You are previewing Data at Work: Best practices for creating effective charts and information graphics in Microsoft® Excel®.
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Data at Work: Best practices for creating effective charts and information graphics in Microsoft® Excel®

Book Description

Information visualization is a language. Like any language, it can be used for multiple purposes. A poem, a novel, and an essay all share the same language, but each one has its own set of rules. The same is true with information visualization: a product manager, statistician, and graphic designer each approach visualization from different perspectives.


Data at Work was written with you, the spreadsheet user, in mind. This book will teach you how to think about and organize data in ways that directly relate to your work, using the skills you already have. In other words, you don’t need to be a graphic designer to create functional, elegant charts: this book will show you how.


Although all of the examples in this book were created in Microsoft Excel, this is not a book about how to use Excel. Data at Work will help you to know which type of chart to use and how to format it, regardless of which spreadsheet application you use and whether or not you have any design experience. In this book, you’ll learn how to extract, clean, and transform data; sort data points to identify patterns and detect outliers; and understand how and when to use a variety of data visualizations including bar charts, slope charts, strip charts, scatter plots, bubble charts, boxplots, and more.


Because this book is not a manual, it never specifies the steps required to make a chart, but the relevant charts will be available online for you to download, with brief explanations of how they were created.

Table of Contents

  1. Title Page
  2. Copyright Page
  3. Dedication Page
  4. Acknowledgments
  5. About the Author
  6. Contents
  7. Introduction
    1. A Quantitative Change
    2. A Language for Multiple Users
    3. A Wrong Model
    4. A Better Model
    5. Data Visualization for the Masses
    6. The Labor Market
    7. My View of Data Visualization
    8. Organization of the Book
    9. The Limits of This Book
    10. Break the Rules!
    11. Companion Website
  8. 1. The Building Blocks of Data Visualization
    1. Spatial Organization of Stimuli
    2. Seeing Abstract Concepts
      1. Charts
      2. Networks
      3. Maps
      4. Volume: Figurative Visualizations
      5. Visualization in Excel
    3. Retinal Variables
    4. From Concepts to Charts
    5. The Proto-Chart
    6. Chart Effectiveness
    7. Takeaways
  9. 2. Visual Perception
    1. Perception and Cognition
      1. Cognitive Offloading
      2. A False Dichotomy
      3. Charts and Tables
    2. Eye Physiology
      1. The Retina
      2. Cones
      3. The Arc of Visual Acuity
      4. Saccades
      5. Impact of Eye Physiology on Visualization
    3. Pre-Attentive Processing
      1. Salience
      2. Impact of Pre-Attentive Processing and Salience on Visualization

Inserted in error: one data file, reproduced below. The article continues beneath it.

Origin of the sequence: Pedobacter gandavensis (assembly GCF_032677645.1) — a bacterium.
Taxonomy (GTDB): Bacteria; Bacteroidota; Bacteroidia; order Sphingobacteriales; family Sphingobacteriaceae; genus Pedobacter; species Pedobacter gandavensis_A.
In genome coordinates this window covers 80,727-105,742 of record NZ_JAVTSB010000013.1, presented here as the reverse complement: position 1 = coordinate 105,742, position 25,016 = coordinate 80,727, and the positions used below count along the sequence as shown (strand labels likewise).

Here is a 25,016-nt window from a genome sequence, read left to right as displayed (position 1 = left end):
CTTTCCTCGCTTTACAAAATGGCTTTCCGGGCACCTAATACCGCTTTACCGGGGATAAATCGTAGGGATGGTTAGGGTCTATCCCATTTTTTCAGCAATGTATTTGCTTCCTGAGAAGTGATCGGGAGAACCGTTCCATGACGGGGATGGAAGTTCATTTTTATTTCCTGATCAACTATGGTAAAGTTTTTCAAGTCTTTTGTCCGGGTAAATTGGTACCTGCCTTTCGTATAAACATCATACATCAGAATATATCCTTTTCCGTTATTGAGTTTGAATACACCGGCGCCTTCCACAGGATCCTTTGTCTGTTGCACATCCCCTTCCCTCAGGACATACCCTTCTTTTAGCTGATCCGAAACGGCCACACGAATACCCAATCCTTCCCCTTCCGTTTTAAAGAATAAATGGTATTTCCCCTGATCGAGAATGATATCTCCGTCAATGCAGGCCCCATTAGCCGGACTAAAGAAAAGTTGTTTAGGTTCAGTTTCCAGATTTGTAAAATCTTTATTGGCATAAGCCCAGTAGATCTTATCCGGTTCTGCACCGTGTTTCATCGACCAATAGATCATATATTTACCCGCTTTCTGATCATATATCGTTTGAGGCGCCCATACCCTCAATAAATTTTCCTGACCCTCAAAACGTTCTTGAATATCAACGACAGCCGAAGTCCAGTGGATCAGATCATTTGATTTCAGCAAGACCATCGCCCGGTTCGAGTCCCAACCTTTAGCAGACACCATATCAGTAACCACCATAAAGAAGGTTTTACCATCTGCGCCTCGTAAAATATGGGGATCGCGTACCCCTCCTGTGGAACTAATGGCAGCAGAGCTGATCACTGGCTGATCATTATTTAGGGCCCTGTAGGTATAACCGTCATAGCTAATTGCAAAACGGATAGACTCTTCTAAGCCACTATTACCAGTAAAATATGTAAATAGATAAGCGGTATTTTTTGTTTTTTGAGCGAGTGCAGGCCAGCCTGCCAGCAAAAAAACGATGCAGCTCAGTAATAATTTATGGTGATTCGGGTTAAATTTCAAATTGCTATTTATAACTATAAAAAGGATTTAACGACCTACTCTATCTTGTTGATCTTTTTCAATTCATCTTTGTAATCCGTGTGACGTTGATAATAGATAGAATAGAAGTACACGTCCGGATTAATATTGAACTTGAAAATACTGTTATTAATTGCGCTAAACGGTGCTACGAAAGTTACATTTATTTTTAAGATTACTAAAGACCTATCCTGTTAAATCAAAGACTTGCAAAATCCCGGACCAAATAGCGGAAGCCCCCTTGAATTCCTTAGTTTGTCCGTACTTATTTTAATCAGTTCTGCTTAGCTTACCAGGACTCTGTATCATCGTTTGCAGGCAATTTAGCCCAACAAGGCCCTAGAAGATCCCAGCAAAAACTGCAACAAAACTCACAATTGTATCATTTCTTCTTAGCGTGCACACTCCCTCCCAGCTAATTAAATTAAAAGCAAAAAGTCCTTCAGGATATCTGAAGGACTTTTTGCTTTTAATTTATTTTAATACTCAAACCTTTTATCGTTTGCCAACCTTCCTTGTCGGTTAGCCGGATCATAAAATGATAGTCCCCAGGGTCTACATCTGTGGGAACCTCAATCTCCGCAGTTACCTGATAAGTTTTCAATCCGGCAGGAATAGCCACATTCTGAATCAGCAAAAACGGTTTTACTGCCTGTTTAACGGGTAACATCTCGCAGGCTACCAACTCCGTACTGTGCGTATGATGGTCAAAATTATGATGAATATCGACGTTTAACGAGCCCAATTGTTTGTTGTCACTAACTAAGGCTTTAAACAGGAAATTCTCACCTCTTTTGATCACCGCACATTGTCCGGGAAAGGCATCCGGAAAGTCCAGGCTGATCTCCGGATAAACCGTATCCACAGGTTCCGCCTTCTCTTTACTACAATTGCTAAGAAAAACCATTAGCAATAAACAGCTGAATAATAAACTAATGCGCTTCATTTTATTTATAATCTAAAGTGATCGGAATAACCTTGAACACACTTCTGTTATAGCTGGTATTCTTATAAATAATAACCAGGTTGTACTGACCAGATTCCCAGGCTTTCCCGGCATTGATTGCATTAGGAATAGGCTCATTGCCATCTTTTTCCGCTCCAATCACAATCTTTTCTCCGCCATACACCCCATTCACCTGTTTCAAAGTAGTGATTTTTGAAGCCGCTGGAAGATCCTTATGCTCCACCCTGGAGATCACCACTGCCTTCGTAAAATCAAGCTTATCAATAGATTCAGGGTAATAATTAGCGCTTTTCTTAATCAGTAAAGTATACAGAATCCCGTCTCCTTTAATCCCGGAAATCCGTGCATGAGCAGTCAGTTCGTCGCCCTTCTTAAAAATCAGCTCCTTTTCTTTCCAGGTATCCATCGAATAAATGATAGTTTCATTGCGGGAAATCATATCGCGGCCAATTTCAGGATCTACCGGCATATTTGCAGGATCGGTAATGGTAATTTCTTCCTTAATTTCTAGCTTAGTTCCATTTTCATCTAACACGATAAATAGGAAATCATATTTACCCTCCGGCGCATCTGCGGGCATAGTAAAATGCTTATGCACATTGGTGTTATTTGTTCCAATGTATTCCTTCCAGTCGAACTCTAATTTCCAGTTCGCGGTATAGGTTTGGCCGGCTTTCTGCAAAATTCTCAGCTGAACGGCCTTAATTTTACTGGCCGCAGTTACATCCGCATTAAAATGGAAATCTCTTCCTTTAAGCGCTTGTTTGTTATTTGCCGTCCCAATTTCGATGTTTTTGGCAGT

4. Working Memory
      1. Impact of Working Memory on Visualization
    5. Gestalt Laws
      1. Law of Proximity
      2. Law of Similarity
      3. Law of Segregation
      4. Law of Connectivity
      5. Law of Common Fate
      6. Law of Closure
      7. Law of Figure/Ground
      8. Law of Continuity
      9. Impact of Gestalt Laws on Visualization
    6. The Limits of Perception
      1. Why We Need Grid Lines and Reference Lines: Weber’s Law
      2. Being Aware of Distortions: Stevens’ Power Law
      3. Context and Optical Illusions
      4. Impact of the Limits of Perception on Visualization
    7. Takeaways
  10. 3. Beyond Visual Perception
    1. Social Prägnanz
    2. Breaking the Rules
      1. The Tragedy of the Commons
      2. Color Symbolism
      3. Representing Time
      4. Axis Folding
      5. Don’t Make Me Think!
    3. Literacy and Experience
      1. Graphic Literacy
      2. Familiarity with the Subject
      3. Information Asymmetry
    4. Organizational Contexts
      1. Wrong Messages from the Top
      2. Impression Management
    5. Takeaways
  11. 4. Data Preparation
    1. Problems with the Data
      1. Structure without Content
      2. Content without Structure
    2. What Does “Well-Structured Data” Mean, Anyway?
      1. A Helping Hand: Pivot Tables
    3. Extracting the Data
      1. The PDF Plague
      2. “Can It Export to Excel?”
    4. Cleansing Data
    5. Transforming Data
    6. Loading the Data Table
    7. Data Management in Excel
      1. Organizing the Workbook
      2. Links Outside of Excel
      3. Formulas
      4. Cycles of Production and Analysis
    8. Takeaways
  12. 5. Data Visualization
    1. From Patterns to Points
      1. Shape Visualization
      2. Point Visualization
      3. Outlier Visualization
      4. Data Visualization Tasks
    2. The Construction of Knowledge
      1. Data
      2. Information
      3. Knowledge
      4. Wisdom
    3. Defining Data Visualization
    4. Languages, Stories, and Landscapes
    5. Graphical Literacy
    6. Graphical Landscapes
      1. Profiling
      2. Dashboards
      3. Infographics
    7. A Crossroad of Knowledge
      1. Statistics
      2. Design
      3. Applications